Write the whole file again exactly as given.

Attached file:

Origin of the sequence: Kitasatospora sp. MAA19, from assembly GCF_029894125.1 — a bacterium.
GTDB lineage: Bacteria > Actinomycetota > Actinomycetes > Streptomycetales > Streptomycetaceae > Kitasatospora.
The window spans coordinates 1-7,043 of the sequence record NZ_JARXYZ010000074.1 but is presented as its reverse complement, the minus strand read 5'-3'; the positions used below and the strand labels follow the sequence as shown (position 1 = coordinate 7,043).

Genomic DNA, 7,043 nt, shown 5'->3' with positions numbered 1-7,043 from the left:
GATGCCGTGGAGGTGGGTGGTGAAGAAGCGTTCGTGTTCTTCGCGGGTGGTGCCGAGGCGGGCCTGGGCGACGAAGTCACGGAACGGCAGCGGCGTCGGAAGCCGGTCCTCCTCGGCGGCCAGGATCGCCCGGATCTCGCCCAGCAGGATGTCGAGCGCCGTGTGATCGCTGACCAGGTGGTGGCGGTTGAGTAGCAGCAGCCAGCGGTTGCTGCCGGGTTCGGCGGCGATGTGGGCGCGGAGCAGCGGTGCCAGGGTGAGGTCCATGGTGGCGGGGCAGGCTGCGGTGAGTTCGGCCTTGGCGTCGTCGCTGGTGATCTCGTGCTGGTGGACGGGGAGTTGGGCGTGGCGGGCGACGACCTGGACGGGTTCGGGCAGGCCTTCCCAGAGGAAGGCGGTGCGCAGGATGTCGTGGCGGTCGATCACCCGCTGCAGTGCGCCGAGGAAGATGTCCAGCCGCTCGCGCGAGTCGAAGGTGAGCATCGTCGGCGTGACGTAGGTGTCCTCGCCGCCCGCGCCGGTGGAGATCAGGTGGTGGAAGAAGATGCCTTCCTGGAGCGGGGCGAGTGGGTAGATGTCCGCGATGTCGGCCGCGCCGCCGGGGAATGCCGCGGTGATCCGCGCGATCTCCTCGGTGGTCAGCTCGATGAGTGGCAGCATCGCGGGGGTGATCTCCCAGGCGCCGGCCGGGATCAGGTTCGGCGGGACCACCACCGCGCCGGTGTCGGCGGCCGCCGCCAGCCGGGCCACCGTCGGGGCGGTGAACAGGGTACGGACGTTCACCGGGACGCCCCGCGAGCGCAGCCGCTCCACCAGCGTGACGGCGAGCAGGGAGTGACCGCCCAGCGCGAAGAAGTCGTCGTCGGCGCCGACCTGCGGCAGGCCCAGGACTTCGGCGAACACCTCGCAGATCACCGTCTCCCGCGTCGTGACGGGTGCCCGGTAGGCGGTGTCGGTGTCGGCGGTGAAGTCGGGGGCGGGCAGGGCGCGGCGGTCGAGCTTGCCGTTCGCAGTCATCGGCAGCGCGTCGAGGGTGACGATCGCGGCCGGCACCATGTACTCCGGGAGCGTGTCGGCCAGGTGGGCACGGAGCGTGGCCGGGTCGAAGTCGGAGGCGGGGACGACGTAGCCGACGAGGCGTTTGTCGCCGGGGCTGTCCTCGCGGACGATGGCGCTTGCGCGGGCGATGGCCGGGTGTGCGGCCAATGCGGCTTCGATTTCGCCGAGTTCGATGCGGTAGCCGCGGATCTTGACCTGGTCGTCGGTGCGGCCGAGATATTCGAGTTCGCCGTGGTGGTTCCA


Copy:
Origin of the sequence: Kitasatospora sp. MAA19, from assembly GCF_029894125.1 — a bacterium.
GTDB lineage: Bacteria > Actinomycetota > Actinomycetes > Streptomycetales > Streptomycetaceae > Kitasatospora.
The window spans coordinates 1-7,043 of the sequence record NZ_JARXYZ010000074.1 but is presented as its reverse complement, the minus strand read 5'-3'; the positions used below and the strand labels follow the sequence as shown (position 1 = coordinate 7,043).

Genomic DNA, 7,043 nt, shown 5'->3' with positions numbered 1-7,043 from the left:
GATGCCGTGGAGGTGGGTGGTGAAGAAGCGTTCGTGTTCTTCGCGGGTGGTGCCGAGGCGGGCCTGGGCGACGAAGTCACGGAACGGCAGCGGCGTCGGAAGCCGGTCCTCCTCGGCGGCCAGGATCGCCCGGATCTCGCCCAGCAGGATGTCGAGCGCCGTGTGATCGCTGACCAGGTGGTGGCGGTTGAGTAGCAGCAGCCAGCGGTTGCTGCCGGGTTCGGCGGCGATGTGGGCGCGGAGCAGCGGTGCCAGGGTGAGGTCCATGGTGGCGGGGCAGGCTGCGGTGAGTTCGGCCTTGGCGTCGTCGCTGGTGATCTCGTGCTGGTGGACGGGGAGTTGGGCGTGGCGGGCGACGACCTGGACGGGTTCGGGCAGGCCTTCCCAGAGGAAGGCGGTGCGCAGGATGTCGTGGCGGTCGATCACCCGCTGCAGTGCGCCGAGGAAGATGTCCAGCCGCTCGCGCGAGTCGAAGGTGAGCATCGTCGGCGTGACGTAGGTGTCCTCGCCGCCCGCGCCGGTGGAGATCAGGTGGTGGAAGAAGATGCCTTCCTGGAGCGGGGCGAGTGGGTAGATGTCCGCGATGTCGGCCGCGCCGCCGGGGAATGCCGCGGTGATCCGCGCGATCTCCTCGGTGGTCAGCTCGATGAGTGGCAGCATCGCGGGGGTGATCTCCCAGGCGCCGGCCGGGATCAGGTTCGGCGGGACCACCACCGCGCCGGTGTCGGCGGCCGCCGCCAGCCGGGCCACCGTCGGGGCGGTGAACAGGGTACGGACGTTCACCGGGACGCCCCGCGAGCGCAGCCGCTCCACCAGCGTGACGGCGAGCAGGGAGTGACCGCCCAGCGCGAAGAAGTCGTCGTCGGCGCCGACCTGCGGCAGGCCCAGGACTTCGGCGAACACCTCGCAGATCACCGTCTCCCGCGTCGTGACGGGTGCCCGGTAGGCGGTGTCGGTGTCGGCGGTGAAGTCGGGGGCGGGCAGGGCGCGGCGGTCGAGCTTGCCGTTCGCAGTCATCGGCAGCGCGTCGAGGGTGACGATCGCGGCCGGCACCATGTACTCCGGGAGCGTGTCGGCCAGGTGGGCACGGAGCGTGGCCGGGTCGAAGTCGGAGGCGGGGACGACGTAGCCGACGAGGCGTTTGTCGCCGGGGCTGTCCTCGCGGACGATGGCGCTTGCGCGGGCGATGGCCGGGTGTGCGGCCAATGCGGCTTCGATTTCGCCGAGTTCGATGCGGTAGCCGCGGATCTTGACCTGGTCGTCGGTGCGGCCGAGATATTCGAGTTCGCCGTGGTGGTTCCA